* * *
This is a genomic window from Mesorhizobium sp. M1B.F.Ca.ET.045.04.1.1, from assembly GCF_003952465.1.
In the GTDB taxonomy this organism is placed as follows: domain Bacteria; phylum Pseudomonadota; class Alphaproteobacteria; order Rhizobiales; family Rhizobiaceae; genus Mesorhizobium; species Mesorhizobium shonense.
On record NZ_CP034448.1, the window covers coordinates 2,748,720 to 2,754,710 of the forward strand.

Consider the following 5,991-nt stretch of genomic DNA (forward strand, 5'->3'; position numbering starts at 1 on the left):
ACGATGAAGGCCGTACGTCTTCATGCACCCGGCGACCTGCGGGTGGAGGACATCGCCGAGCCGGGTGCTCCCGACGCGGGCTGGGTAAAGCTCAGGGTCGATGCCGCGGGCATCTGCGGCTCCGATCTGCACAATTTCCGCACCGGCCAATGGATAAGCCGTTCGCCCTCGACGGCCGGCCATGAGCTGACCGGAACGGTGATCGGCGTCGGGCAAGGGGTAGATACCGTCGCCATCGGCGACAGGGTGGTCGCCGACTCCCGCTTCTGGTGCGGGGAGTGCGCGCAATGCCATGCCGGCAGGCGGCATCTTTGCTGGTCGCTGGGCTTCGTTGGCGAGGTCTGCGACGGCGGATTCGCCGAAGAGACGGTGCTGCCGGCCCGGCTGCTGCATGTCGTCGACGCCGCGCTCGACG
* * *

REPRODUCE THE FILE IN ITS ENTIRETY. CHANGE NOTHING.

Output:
This is a genomic window from Mesorhizobium sp. M1B.F.Ca.ET.045.04.1.1, from assembly GCF_003952465.1.
In the GTDB taxonomy this organism is placed as follows: domain Bacteria; phylum Pseudomonadota; class Alphaproteobacteria; order Rhizobiales; family Rhizobiaceae; genus Mesorhizobium; species Mesorhizobium shonense.
On record NZ_CP034448.1, the window covers coordinates 2,748,720 to 2,754,710 of the forward strand.

Consider the following 5,991-nt stretch of genomic DNA (forward strand, 5'->3'; position numbering starts at 1 on the left):
ACGATGAAGGCCGTACGTCTTCATGCACCCGGCGACCTGCGGGTGGAGGACATCGCCGAGCCGGGTGCTCCCGACGCGGGCTGGGTAAAGCTCAGGGTCGATGCCGCGGGCATCTGCGGCTCCGATCTGCACAATTTCCGCACCGGCCAATGGATAAGCCGTTCGCCCTCGACGGCCGGCCATGAGCTGACCGGAACGGTGATCGGCGTCGGGCAAGGGGTAGATACCGTCGCCATCGGCGACAGGGTGGTCGCCGACTCCCGCTTCTGGTGCGGGGAGTGCGCGCAATGCCATGCCGGCAGGCGGCATCTTTGCTGGTCGCTGGGCTTCGTTGGCGAGGTCTGCGACGGCGGATTCGCCGAAGAGACGGTGCTGCCGGCCCGGCTGCTGCATGTCGTCGACGCCGCGCTCGACG